Friday, July 9, 2021

Swinging Jenny’s Fourth Anniversary - Durst Organization Flashback Friday

 Flashback Friday:

Last week, Swinging Jenny celebrated its fourth

year at the 57 WEST block!

Located in the thru-block between FRANK

and VIA 57 WEST, Swinging Jenny is a bronze

sculpture standing at an impressive 18’ tall and

23’ long. Martha’s Vineyard-based artist, Jay

Lagemann, has created numerous iterations of

the sculpture, with the original manifestation of

Swinging Jenny being a three-dimensional sketch

of a man swinging a young girl made 25 years ago

with colored pipe cleaners.


Some might recall, one metal iteration of the sculpture resided in the

of One Bryant Park at the end of 2015.

By focusing on materials that can thrive both

indoors and outdoors, such as metal and clay, and

creating sculptures that range in size from larger than-

life down to pieces that fit on a coffee table,

Lagemann has honed his skills over the years to

create enduring & adaptable pieces. Many of his

signature works focus on capturing figures in action

and creating a sense of movement. Lagemann is

able to craft whimsical, abstract scenes that are

also incredibly relatable. Though the figures may

be sculpted from rigid materials, Lagemann is able

to give them life and playfulness that evokes the

human spirit. This talent for creating metal figures

that are suspended in seemingly weightless

reverie, dancing and flying through the air, is

epitomized with his sculpture, Swinging Jenny.

Swinging Jenny’s Fourth Anniversary

Smaller version of Lagemann’s Swinging Jenny in the lobby of One

Bryant Park, 2015. Durst Archives, 2015.059.010.002.

Installation of Swinging Jenny at the 57 WEST block, 23 June

2017. Credit: Jay Lagemann

Douglas Durst and Jay Lagemann in front of Swinging Jenny at

the dedication ceremony, 23 June 2017. Credit: Michael Priest

Flashback Friday:

On June 23rd  2017, The Durst Organization held

a dedication ceremony for the sculpture at VIA 57

WEST. Along with representatives from The Durst

Organization, the artist attended with his family

members and friends to celebrate the official


The Durst Organization has recognized that the

addition of art to our properties is essential to the

wellness of our tenants and residents, dating back

to the first building we constructed in 1958. We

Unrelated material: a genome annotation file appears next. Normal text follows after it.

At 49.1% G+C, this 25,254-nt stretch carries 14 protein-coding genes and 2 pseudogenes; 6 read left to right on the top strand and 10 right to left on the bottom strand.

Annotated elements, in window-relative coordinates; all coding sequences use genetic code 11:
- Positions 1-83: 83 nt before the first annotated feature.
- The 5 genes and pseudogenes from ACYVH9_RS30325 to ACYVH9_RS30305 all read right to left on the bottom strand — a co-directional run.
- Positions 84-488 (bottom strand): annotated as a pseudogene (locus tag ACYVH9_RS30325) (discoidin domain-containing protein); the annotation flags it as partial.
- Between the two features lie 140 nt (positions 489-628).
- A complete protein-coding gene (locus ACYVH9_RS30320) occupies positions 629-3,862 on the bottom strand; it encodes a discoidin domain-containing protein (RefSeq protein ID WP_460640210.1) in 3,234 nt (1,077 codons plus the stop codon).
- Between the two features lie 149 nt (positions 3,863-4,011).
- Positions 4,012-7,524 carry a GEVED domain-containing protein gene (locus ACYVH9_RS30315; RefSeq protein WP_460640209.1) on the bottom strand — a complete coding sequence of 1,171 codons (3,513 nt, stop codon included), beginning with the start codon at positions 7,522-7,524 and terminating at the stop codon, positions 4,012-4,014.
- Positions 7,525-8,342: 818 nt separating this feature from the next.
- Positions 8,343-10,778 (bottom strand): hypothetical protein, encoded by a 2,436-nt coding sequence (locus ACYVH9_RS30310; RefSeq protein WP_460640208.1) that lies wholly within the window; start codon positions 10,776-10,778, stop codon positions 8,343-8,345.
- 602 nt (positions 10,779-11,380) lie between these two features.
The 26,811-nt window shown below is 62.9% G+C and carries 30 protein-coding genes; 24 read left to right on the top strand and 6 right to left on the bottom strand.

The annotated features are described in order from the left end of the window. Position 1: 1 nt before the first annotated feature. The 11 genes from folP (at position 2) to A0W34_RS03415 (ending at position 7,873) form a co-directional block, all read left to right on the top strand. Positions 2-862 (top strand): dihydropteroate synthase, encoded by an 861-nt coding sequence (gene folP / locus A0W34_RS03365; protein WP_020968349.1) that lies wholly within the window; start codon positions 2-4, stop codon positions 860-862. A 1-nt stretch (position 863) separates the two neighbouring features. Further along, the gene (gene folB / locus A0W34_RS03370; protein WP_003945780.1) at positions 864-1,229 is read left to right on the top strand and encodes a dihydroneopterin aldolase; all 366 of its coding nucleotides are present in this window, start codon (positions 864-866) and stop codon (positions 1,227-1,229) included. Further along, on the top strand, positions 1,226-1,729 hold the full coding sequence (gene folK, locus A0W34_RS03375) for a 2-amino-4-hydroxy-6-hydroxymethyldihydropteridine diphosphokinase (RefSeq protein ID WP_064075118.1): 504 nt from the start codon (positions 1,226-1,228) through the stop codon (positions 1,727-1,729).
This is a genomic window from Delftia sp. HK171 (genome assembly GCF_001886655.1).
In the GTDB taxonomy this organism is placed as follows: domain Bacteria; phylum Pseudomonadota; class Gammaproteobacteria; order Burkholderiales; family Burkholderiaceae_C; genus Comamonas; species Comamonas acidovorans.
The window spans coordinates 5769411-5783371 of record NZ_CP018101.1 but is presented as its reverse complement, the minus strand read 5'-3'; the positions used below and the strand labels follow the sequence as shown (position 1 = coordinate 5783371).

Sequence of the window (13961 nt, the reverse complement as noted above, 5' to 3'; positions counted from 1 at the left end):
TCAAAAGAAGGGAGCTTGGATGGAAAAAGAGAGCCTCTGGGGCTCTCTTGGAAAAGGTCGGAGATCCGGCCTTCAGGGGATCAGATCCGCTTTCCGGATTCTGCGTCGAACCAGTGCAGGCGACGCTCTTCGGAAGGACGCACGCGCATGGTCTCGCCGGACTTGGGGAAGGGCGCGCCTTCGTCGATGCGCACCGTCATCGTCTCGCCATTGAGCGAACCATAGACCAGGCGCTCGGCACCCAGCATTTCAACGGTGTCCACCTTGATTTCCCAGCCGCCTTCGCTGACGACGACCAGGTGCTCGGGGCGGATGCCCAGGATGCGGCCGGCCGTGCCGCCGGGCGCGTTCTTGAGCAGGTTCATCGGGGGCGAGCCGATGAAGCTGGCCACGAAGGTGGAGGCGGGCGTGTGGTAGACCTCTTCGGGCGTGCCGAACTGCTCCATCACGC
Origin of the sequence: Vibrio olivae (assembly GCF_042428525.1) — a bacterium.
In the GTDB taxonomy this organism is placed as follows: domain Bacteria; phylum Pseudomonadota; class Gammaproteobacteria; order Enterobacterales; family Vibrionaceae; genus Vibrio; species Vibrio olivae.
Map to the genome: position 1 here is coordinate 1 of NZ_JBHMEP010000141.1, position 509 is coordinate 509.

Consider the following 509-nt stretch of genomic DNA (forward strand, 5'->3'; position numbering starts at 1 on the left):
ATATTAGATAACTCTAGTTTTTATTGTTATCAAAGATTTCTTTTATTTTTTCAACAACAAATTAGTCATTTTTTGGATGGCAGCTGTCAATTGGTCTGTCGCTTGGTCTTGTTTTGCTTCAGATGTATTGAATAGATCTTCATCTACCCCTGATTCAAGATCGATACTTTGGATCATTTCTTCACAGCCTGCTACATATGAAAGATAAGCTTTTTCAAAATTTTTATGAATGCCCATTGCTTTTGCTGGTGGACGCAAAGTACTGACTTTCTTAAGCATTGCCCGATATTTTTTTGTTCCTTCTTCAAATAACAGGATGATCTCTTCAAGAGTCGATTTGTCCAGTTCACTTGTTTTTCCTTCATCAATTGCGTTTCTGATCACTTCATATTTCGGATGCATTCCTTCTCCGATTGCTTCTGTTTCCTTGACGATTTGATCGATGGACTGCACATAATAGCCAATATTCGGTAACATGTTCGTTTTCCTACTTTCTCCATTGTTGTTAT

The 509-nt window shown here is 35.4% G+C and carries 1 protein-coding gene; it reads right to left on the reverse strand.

are proud to have this whimsical piece as part of

our porfolio’s art collection. An essential addition

to the 57 WEST block, we encourage everyone to

pay a visit to see Swinging Jenny.


Friday, January 29, 2021

Story Time stories

 I think it is great that you guys are interested and supportive of organizations like Bottom Line.

Having had my oldest grand child just graduate from Middlebury this spring, three more presently in college and two more in the pipeline I've thought a lot about how unquestioned going to college has been for them.  The question has never been "IF", it has been only been "WHERE".   And the environment they grew up in was totally supportive of learning and  intellectual curiosity.  When we first became grandparents Marianne cleared of the lower shelf of the bookcase in our kitchen/living space so that the grandchildren would have their own shelf for their own books.   I can still remember how Sophie, before she could even talk,  would toddle over to the shelf and pick out the book she wanted us to read to her.

One of my favorite things about being a grandparent has been reading to/with my grandchildren.  It is not just the bond of sharing the adventures in the books, it is also the physical closeness and touch.

Some of my sculptures, like "Story Time" deal with this:


For the show I am having this summer down in Gloucester, Virginia I am enlarging this piece to life size.

From a scan my foundry in Thailand milled it in  high density Styrofoam.    I am working with that now.

     A lot of heads roll in the process.

Enjoying a good book in the Wild Island Sculpture Garden 

I can only imagine how hard it must be for kids who grow up in an apartment where the TV is on all day, there are no books, and no intellectual discussion.   They deserve all the help they can get.

It is easy to forget how privileged  the lives we lead are.